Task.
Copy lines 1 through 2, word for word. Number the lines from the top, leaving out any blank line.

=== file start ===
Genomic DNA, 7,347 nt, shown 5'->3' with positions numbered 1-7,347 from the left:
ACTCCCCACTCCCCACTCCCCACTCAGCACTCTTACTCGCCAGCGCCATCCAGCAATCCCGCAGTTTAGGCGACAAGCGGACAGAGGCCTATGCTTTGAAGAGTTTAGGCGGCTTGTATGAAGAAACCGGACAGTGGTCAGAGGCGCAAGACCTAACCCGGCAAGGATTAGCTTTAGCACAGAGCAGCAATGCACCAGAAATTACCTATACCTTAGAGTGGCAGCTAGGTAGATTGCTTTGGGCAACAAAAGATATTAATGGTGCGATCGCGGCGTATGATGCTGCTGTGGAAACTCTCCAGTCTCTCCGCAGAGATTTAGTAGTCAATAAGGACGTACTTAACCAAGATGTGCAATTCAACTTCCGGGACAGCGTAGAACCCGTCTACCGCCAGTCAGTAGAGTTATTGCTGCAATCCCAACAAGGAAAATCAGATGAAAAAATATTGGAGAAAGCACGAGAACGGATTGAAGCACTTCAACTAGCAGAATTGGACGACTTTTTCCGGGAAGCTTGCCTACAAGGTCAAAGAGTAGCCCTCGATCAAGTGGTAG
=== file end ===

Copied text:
Genomic DNA, 7,347 nt, shown 5'->3' with positions numbered 1-7,347 from the left:
ACTCCCCACTCCCCACTCCCCACTCAGCACTCTTACTCGCCAGCGCCATCCAGCAATCCCGCAGTTTAGGCGACAAGCGGACAGAGGCCTATGCTTTGAAGAGTTTAGGCGGCTTGTATGAAGAAACCGGACAGTGGTCAGAGGCGCAAGACCTAACCCGGCAAGGATTAGCTTTAGCACAGAGCAGCAATGCACCAGAAATTACCTATACCTTAGAGTGGCAGCTAGGTAGATTGCTTTGGGCAACAAAAGATATTAATGGTGCGATCGCGGCGTATGATGCTGCTGTGGAAACTCTCCAGTCTCTCCGCAGAGATTTAGTAGTCAATAAGGACGTACTTAACCAAGATGTGCAATTCAACTTCCGGGACAGCGTAGAACCCGTCTACCGCCAGTCAGTAGAGTTATTGCTGCAATCCCAACAAGGAAAATCAGATGAAAAAATATTGGAGAAAGCACGAGAACGGATTGAAGCACTTCAACTAGCAGAATTGGACGACTTTTTCCGGGAAGCTTGCCTACAAGGTCAAAGAGTAGCCCTCGATCAAGTGGTAG